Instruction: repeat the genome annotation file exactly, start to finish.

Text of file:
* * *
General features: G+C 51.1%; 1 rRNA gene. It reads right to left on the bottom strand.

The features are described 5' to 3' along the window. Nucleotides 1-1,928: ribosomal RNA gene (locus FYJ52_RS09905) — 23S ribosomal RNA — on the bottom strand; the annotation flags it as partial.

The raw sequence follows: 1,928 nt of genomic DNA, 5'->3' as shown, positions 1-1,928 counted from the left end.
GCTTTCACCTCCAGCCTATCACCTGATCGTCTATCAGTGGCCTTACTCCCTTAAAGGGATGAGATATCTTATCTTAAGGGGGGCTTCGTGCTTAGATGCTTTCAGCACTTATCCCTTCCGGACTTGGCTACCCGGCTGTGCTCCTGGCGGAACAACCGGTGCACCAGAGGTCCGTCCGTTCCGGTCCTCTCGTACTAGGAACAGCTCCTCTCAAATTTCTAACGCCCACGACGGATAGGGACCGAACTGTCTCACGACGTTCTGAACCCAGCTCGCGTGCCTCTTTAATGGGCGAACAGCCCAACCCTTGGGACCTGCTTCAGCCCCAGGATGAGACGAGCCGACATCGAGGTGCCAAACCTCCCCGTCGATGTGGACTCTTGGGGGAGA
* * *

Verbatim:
General features: G+C 51.1%; 1 rRNA gene. It reads right to left on the bottom strand.

The features are described 5' to 3' along the window. Nucleotides 1-1,928: ribosomal RNA gene (locus FYJ52_RS09905) — 23S ribosomal RNA — on the bottom strand; the annotation flags it as partial.

The raw sequence follows: 1,928 nt of genomic DNA, 5'->3' as shown, positions 1-1,928 counted from the left end.
GCTTTCACCTCCAGCCTATCACCTGATCGTCTATCAGTGGCCTTACTCCCTTAAAGGGATGAGATATCTTATCTTAAGGGGGGCTTCGTGCTTAGATGCTTTCAGCACTTATCCCTTCCGGACTTGGCTACCCGGCTGTGCTCCTGGCGGAACAACCGGTGCACCAGAGGTCCGTCCGTTCCGGTCCTCTCGTACTAGGAACAGCTCCTCTCAAATTTCTAACGCCCACGACGGATAGGGACCGAACTGTCTCACGACGTTCTGAACCCAGCTCGCGTGCCTCTTTAATGGGCGAACAGCCCAACCCTTGGGACCTGCTTCAGCCCCAGGATGAGACGAGCCGACATCGAGGTGCCAAACCTCCCCGTCGATGTGGACTCTTGGGGGAGA